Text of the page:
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For Immediate Release: April 30, 2010
Contact: Division of News & Electronic Media, Office of Communication
Statement by Dana Shelton, MPH, Acting Director, Office on Smoking & Health, CDC Regarding the 20th Anniversary of California’s Tobacco Control Program
Congratulations to the California Tobacco Control Program (CTCP) in celebration of their 20th anniversary this April.
Established in October of 1989 after the Tobacco Tax and Health Promotion Act was signed into law, CTCP helped position California as a pioneer in U.S. tobacco control efforts. It was the first state to implement a comprehensive tobacco control program; it demonstrated how effective, hard hitting, multiple-language media campaigns can reach diverse populations; and it became a model for establishing local ordinances that restrict smoking in places such as restaurants and bars.
CTCP has also shown how sustained funding can result in significant cost savings. In its first 15 years of funding, California experienced a 50:1 return on investment—the $1.8 billion dedicated to the program resulted in $86 billion in savings in health care costs.
California has reaped the benefits of CTCP’s trailblazing efforts over the past 20 years:
- Adult smoking rates in the state have dropped 42% and overall cigarette consumption (per person) has decreased by 67% since the inception of CTCP.
- In 2008, California had one of the lowest smoking prevalence rates in the nation—an estimated 14% of adults in California smoke compared with the national average of 20.6%.
- Lung cancer rates have declined faster in California than in any other state and have dropped nearly four times faster than the U.S. rate.
CTCP faces considerable challenges, yet continues to be the vanguard in tobacco control. State funding for tobacco control in California has decreased in recent years. California also has not raised its cigarette excise tax since 1998 and, with a rate of $.87 per pack, trails behind the national average of $1.34. Still, CTCP advances tobacco control efforts into groundbreaking areas such as smoke-free multiunit housing and tobacco-free pharmacies.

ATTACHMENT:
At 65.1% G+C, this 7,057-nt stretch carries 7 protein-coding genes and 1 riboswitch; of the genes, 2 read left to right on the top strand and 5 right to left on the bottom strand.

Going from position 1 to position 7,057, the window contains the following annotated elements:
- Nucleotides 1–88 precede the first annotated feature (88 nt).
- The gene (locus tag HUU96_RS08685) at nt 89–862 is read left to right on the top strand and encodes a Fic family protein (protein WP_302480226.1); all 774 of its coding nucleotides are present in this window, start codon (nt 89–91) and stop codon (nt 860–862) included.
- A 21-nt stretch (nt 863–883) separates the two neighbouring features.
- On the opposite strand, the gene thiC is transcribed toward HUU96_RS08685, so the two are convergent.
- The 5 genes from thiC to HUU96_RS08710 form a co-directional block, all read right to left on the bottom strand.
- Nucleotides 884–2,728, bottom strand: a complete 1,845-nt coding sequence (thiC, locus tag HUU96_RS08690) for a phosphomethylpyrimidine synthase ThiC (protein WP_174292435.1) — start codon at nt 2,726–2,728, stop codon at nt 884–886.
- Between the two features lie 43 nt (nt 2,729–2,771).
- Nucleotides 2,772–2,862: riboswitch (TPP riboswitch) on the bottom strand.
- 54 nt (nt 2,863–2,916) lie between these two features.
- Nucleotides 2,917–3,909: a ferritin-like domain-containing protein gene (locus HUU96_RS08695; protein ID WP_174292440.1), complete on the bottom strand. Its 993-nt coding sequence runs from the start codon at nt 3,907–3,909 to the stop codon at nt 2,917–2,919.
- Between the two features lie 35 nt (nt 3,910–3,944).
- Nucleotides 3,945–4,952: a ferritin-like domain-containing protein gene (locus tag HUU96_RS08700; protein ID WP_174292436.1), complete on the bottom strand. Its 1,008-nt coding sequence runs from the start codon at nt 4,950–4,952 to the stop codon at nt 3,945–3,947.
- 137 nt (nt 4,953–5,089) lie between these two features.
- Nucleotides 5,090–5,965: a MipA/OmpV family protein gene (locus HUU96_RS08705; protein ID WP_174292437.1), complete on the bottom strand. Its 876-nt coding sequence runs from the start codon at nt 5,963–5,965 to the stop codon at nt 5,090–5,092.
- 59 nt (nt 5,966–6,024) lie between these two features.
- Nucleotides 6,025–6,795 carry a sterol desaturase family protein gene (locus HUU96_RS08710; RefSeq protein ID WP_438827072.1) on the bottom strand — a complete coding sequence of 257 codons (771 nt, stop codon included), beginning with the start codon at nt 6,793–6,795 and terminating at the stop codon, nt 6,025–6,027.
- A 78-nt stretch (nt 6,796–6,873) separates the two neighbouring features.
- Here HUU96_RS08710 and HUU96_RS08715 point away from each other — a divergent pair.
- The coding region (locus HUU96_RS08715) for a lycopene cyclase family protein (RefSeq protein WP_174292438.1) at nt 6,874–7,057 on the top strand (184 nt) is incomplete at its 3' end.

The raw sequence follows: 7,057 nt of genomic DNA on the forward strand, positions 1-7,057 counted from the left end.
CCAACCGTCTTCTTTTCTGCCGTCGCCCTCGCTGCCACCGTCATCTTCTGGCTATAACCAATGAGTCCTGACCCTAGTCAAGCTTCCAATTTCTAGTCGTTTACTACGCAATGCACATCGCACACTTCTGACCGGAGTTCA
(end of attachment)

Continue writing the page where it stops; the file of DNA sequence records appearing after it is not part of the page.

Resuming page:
A primary focus of CTCP has been to change the social norms surrounding tobacco use. Simply put, CTCP labors to make tobacco use “less desirable, less acceptable, and less accessible.” CTCP has important work ahead—millions of Californians still use tobacco, and California does not yet have a comprehensive statewide smoke-free law that provides adequate protection against secondhand smoke exposure in public places—but they also have much to celebrate for their 20 years of service. CTCP efforts have saved millions of lives and billions of dollars.
California Department of Public Health. California Tobacco Control Update: 20 Years of Tobacco Control in California. Sacramento (CA): California Department of Public Health, California Tobacco Control Program; 2009. Available at http://www.cdph.ca.gov/programs/tobacco/Documents/CTCPUpdate2009.pdf
Centers for Disease Control and Prevention. Tobacco Control State Highlights 2010. Atlanta: U.S. Department of Health and Human Services, Centers for Disease Control and Prevention, National Center for Chronic Disease Prevention and Health Promotion, Office on Smoking and Health; 2010. Available at http://go.usa.gov/2hGB
Centers for Disease Control and Prevention. Cigarette Smoking Among Adults and Trends in Smoking Cessation—United States, 2008. Morbidity and Mortality Weekly Report 2009;58 (44):1227–32. Available at http://www.cdc.gov/mmwr/preview/mmwrhtml/mm5844a2.htm
U.S. DEPARTMENT OF HEALTH AND HUMAN SERVICES
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